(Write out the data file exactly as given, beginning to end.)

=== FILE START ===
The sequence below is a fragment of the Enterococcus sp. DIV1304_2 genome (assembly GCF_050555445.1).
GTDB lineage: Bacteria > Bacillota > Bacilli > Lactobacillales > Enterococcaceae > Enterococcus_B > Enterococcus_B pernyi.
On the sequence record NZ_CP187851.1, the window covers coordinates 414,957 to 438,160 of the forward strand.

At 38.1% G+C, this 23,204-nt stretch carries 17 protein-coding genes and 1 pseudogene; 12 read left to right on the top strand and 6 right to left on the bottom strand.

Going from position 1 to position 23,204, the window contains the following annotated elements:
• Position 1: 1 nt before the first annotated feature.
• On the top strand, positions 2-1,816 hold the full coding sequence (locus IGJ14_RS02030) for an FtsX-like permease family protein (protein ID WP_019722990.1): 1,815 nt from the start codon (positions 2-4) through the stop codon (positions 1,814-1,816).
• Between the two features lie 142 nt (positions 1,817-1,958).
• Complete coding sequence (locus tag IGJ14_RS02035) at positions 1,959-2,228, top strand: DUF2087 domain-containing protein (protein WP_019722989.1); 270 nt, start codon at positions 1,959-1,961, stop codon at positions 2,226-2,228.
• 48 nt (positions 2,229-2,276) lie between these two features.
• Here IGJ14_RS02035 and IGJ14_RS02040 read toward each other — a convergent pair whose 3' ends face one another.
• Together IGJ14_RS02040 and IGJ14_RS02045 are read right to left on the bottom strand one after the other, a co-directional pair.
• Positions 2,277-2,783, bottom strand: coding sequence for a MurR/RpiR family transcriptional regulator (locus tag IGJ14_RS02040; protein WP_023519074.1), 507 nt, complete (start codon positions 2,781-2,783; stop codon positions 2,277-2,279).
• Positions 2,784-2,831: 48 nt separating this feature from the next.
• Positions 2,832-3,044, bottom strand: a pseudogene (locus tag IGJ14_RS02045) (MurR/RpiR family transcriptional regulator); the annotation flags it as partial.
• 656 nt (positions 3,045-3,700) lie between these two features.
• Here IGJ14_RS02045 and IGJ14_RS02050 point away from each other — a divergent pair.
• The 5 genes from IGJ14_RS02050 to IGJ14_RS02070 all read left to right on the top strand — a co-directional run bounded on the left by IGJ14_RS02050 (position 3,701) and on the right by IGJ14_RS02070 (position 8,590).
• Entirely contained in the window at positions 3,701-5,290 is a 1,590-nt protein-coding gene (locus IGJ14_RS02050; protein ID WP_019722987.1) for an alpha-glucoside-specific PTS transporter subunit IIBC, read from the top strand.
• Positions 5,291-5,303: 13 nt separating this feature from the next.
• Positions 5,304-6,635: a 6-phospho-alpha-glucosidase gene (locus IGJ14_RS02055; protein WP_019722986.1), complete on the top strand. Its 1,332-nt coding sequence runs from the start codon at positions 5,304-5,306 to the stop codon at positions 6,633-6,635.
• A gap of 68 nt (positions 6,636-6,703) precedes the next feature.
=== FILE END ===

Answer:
The sequence below is a fragment of the Enterococcus sp. DIV1304_2 genome (assembly GCF_050555445.1).
GTDB lineage: Bacteria > Bacillota > Bacilli > Lactobacillales > Enterococcaceae > Enterococcus_B > Enterococcus_B pernyi.
On the sequence record NZ_CP187851.1, the window covers coordinates 414,957 to 438,160 of the forward strand.

At 38.1% G+C, this 23,204-nt stretch carries 17 protein-coding genes and 1 pseudogene; 12 read left to right on the top strand and 6 right to left on the bottom strand.

Going from position 1 to position 23,204, the window contains the following annotated elements:
• Position 1: 1 nt before the first annotated feature.
• On the top strand, positions 2-1,816 hold the full coding sequence (locus IGJ14_RS02030) for an FtsX-like permease family protein (protein ID WP_019722990.1): 1,815 nt from the start codon (positions 2-4) through the stop codon (positions 1,814-1,816).
• Between the two features lie 142 nt (positions 1,817-1,958).
• Complete coding sequence (locus tag IGJ14_RS02035) at positions 1,959-2,228, top strand: DUF2087 domain-containing protein (protein WP_019722989.1); 270 nt, start codon at positions 1,959-1,961, stop codon at positions 2,226-2,228.
• 48 nt (positions 2,229-2,276) lie between these two features.
• Here IGJ14_RS02035 and IGJ14_RS02040 read toward each other — a convergent pair whose 3' ends face one another.
• Together IGJ14_RS02040 and IGJ14_RS02045 are read right to left on the bottom strand one after the other, a co-directional pair.
• Positions 2,277-2,783, bottom strand: coding sequence for a MurR/RpiR family transcriptional regulator (locus tag IGJ14_RS02040; protein WP_023519074.1), 507 nt, complete (start codon positions 2,781-2,783; stop codon positions 2,277-2,279).
• Positions 2,784-2,831: 48 nt separating this feature from the next.
• Positions 2,832-3,044, bottom strand: a pseudogene (locus tag IGJ14_RS02045) (MurR/RpiR family transcriptional regulator); the annotation flags it as partial.
• 656 nt (positions 3,045-3,700) lie between these two features.
• Here IGJ14_RS02045 and IGJ14_RS02050 point away from each other — a divergent pair.
• The 5 genes from IGJ14_RS02050 to IGJ14_RS02070 all read left to right on the top strand — a co-directional run bounded on the left by IGJ14_RS02050 (position 3,701) and on the right by IGJ14_RS02070 (position 8,590).
• Entirely contained in the window at positions 3,701-5,290 is a 1,590-nt protein-coding gene (locus IGJ14_RS02050; protein ID WP_019722987.1) for an alpha-glucoside-specific PTS transporter subunit IIBC, read from the top strand.
• Positions 5,291-5,303: 13 nt separating this feature from the next.
• Positions 5,304-6,635: a 6-phospho-alpha-glucosidase gene (locus IGJ14_RS02055; protein WP_019722986.1), complete on the top strand. Its 1,332-nt coding sequence runs from the start codon at positions 5,304-5,306 to the stop codon at positions 6,633-6,635.
• A gap of 68 nt (positions 6,636-6,703) precedes the next feature.